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Laser Ablation/Vacuum Boosts Fingerprint Analysis

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Using IR laser ablation coupled with vacuum capture, a system of fingermark sampling has been developed that could be used for traditional fingerprint analysis and also to capture, filter and analyze biomolecules and trace substances such as DNA or explosives.

Laser ablation and vacuum capture system for fingermark sampling, Louisiana State University.
Scientists use infrared lasers to lift fingerprints from crime scenes. Courtesy of Louisiana State University.

A team at Louisiana State University performed laser ablation at 3 µm in reflection mode with subsequent capture of the ejecta with a filter connected to a vacuum. The laser heated up any moisture present within the surface area, lifting biomolecules such as DNA off the surface. 

After the laser ablated, a small vacuum pump system was used to pull the moisture and all molecules associated with it into a thimble-sized filter. The researchers flushed the contents of the filter into an analysis device to determine the mass of any compounds or molecules in the sample. 

The technique was successfully tested on diverse materials, including glass, plastic, aluminum and cardboard — a material whose porosity makes substances from fingermarks difficult to capture. 

For testing purposes, the fingermarks were laced with substances as varied as caffeine, Neosporin antiseptic cream, condom lubricants and TNT. Using matrix assisted laser desorption ionization (MALDI), researchers showed that it was possible to detect caffeine after spiking fingerprints with amounts as low as 1 ng. Detection of explosives from fingermarks left on plastic surfaces, as well as from direct deposition on the same surface using gas chromatography mass spectrometry (GC-MS), was shown.

Laser ablation and vacuum capture system for fingermark sampling, Louisiana State University. Fabrizio Donnarumma (l) and Fan Cao (r).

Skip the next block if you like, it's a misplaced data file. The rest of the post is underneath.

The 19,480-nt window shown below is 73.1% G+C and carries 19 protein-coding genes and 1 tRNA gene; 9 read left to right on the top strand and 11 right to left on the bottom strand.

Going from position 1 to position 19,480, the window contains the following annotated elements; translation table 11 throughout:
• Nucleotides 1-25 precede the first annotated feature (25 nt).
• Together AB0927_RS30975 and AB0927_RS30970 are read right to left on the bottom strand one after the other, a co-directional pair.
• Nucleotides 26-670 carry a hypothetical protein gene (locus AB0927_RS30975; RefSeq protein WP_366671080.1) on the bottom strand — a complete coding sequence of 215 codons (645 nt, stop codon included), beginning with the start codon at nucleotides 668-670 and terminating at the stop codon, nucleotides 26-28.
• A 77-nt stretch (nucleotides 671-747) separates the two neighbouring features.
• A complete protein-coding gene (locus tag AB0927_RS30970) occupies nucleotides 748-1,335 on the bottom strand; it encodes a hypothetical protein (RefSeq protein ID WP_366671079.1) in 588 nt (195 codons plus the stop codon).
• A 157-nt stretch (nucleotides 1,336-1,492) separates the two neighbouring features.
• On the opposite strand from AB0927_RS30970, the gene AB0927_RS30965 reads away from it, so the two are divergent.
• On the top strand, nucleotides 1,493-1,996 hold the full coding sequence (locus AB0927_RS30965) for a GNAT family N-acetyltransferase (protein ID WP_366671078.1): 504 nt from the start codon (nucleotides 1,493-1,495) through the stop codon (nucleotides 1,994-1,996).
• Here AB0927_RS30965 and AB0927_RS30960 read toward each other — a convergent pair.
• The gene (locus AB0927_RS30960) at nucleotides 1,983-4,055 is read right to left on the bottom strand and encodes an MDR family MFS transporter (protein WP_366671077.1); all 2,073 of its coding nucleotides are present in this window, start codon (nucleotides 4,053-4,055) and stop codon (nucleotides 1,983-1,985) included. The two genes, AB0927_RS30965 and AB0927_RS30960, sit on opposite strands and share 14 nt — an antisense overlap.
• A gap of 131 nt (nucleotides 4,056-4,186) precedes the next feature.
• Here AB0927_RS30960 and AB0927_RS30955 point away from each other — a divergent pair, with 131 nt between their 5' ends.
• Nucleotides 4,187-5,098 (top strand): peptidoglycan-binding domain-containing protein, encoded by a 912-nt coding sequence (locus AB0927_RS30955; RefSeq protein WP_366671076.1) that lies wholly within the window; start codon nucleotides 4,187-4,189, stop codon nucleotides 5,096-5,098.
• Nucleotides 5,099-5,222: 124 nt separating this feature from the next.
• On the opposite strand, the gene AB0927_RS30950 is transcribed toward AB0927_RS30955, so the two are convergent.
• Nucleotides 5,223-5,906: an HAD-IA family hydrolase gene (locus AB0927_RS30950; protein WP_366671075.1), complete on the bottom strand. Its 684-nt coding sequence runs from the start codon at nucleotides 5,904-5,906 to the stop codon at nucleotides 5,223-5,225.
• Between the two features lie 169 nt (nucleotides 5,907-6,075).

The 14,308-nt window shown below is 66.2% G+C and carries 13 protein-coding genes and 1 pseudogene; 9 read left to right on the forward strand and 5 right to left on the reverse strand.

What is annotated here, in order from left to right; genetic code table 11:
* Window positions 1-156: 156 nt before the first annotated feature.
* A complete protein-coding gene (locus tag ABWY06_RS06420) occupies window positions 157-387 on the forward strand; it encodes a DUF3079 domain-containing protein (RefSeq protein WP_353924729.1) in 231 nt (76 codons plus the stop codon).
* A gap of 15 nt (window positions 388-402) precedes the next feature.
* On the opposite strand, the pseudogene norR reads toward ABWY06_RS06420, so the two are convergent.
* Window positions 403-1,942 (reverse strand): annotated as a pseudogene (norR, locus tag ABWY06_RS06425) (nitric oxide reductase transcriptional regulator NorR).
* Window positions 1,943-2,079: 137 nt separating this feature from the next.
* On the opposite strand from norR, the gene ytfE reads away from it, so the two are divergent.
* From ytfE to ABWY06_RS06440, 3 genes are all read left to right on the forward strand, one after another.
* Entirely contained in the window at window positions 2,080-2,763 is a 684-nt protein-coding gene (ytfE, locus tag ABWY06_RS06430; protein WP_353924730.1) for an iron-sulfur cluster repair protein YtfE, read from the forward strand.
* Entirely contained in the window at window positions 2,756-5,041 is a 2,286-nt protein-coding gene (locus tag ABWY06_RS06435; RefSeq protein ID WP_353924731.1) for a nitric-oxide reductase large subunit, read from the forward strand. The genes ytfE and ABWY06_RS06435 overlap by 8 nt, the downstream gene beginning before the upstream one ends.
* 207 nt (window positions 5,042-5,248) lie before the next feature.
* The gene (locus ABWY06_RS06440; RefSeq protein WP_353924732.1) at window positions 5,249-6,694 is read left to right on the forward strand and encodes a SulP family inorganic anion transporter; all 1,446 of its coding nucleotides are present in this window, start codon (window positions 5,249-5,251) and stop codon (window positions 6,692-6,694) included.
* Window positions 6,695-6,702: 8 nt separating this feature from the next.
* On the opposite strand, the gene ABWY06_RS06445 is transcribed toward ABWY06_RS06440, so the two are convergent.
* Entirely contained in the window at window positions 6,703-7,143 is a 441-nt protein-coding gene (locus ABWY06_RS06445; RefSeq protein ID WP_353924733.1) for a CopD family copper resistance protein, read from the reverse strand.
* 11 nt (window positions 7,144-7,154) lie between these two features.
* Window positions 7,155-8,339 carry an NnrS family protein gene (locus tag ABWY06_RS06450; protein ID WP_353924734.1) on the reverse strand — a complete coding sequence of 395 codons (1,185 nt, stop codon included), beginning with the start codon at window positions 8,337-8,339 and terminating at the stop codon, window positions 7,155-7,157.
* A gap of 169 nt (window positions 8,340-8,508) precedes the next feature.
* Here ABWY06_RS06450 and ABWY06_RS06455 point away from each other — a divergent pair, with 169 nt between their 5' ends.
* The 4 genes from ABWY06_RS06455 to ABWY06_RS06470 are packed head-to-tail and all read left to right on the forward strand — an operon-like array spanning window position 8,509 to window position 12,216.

LSU researchers Fabrizio Donnarumma and Fan Cao set up an infrared laser system used to remove fingermark materials from a surface for chemical analysis. Courtesy of Paige Jarreau.

In the future, this technology could be used to help forensic bomb squads find and deactivate bombs without needing to send squad members into dangerous areas, while potentially at the same time capturing and identifying any genetic material also present at the site. 

“Let's say I was preparing a bomb and I wasn't using gloves. If I touched the bomb and then touched a surface, my fingermarks might leave behind trace amounts of an explosive,” said LSU researcher Fabrizio Donnarumma. “Using this technique, forensic teams could lift those compounds off a surface, for example with a portable laser system or, better yet, a portable laser system transported by a robot, and send the samples into a lab for analysis and identification.”

The team is developing optical fiber attachments for their laser system that would allow for a portable laser fingermark-capturing system to sample various surfaces in the field.

“A laser beam is a straight line,” Donnarumma said. “It can be difficult to focus a traditional laser system at a precise point, especially on an uneven surface. But if you run that laser through a flexible optical fiber, similar to how a fiber optic cable works, you can sample a wider variety of surfaces more easily.”

The researchers are pursuing a patent for the technology, and are collaborating with companies and law enforcement offices to develop better techniques for analyzing the chemical signatures of fingermarks at crime scenes.

The research was published in the Journal of The American Society of Mass Spectrometry (doi:10.1007/s13361-017-1703-2).

Photonics Spectra
Nov 2017
laser ablation
The removal of material from a surface by high intensity pulsed or CW laser radiation emission.
Research & TechnologyeducationAmericasLasersspectroscopyinfrared laserssecuritylaser ablationTech Pulse

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